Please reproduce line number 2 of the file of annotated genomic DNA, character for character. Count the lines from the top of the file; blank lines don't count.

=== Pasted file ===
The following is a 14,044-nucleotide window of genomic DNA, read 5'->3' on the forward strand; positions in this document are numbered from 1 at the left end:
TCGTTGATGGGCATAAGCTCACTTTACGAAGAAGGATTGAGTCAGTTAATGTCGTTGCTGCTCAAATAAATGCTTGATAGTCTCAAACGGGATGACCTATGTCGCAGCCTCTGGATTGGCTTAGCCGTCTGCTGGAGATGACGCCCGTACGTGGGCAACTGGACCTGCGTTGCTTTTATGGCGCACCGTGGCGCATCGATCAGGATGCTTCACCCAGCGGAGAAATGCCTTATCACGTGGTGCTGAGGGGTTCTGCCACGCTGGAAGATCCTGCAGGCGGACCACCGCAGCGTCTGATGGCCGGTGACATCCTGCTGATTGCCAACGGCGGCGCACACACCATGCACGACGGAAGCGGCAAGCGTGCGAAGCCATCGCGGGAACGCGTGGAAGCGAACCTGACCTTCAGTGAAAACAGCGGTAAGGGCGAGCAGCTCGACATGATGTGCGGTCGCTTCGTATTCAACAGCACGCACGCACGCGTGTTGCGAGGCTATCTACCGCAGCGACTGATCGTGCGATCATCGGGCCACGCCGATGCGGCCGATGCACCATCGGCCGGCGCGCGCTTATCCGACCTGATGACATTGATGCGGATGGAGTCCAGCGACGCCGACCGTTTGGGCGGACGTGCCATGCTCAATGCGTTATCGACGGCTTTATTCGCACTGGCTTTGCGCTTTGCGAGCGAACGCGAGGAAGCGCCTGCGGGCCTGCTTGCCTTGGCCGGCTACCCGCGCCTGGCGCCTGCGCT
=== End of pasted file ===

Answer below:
TCGTTGATGGGCATAAGCTCACTTTACGAAGAAGGATTGAGTCAGTTAATGTCGTTGCTGCTCAAATAAATGCTTGATAGTCTCAAACGGGATGACCTATGTCGCAGCCTCTGGATTGGCTTAGCCGTCTGCTGGAGATGACGCCCGTACGTGGGCAACTGGACCTGCGTTGCTTTTATGGCGCACCGTGGCGCATCGATCAGGATGCTTCACCCAGCGGAGAAATGCCTTATCACGTGGTGCTGAGGGGTTCTGCCACGCTGGAAGATCCTGCAGGCGGACCACCGCAGCGTCTGATGGCCGGTGACATCCTGCTGATTGCCAACGGCGGCGCACACACCATGCACGACGGAAGCGGCAAGCGTGCGAAGCCATCGCGGGAACGCGTGGAAGCGAACCTGACCTTCAGTGAAAACAGCGGTAAGGGCGAGCAGCTCGACATGATGTGCGGTCGCTTCGTATTCAACAGCACGCACGCACGCGTGTTGCGAGGCTATCTACCGCAGCGACTGATCGTGCGATCATCGGGCCACGCCGATGCGGCCGATGCACCATCGGCCGGCGCGCGCTTATCCGACCTGATGACATTGATGCGGATGGAGTCCAGCGACGCCGACCGTTTGGGCGGACGTGCCATGCTCAATGCGTTATCGACGGCTTTATTCGCACTGGCTTTGCGCTTTGCGAGCGAACGCGAGGAAGCGCCTGCGGGCCTGCTTGCCTTGGCCGGCTACCCGCGCCTGGCGCCTGCGCT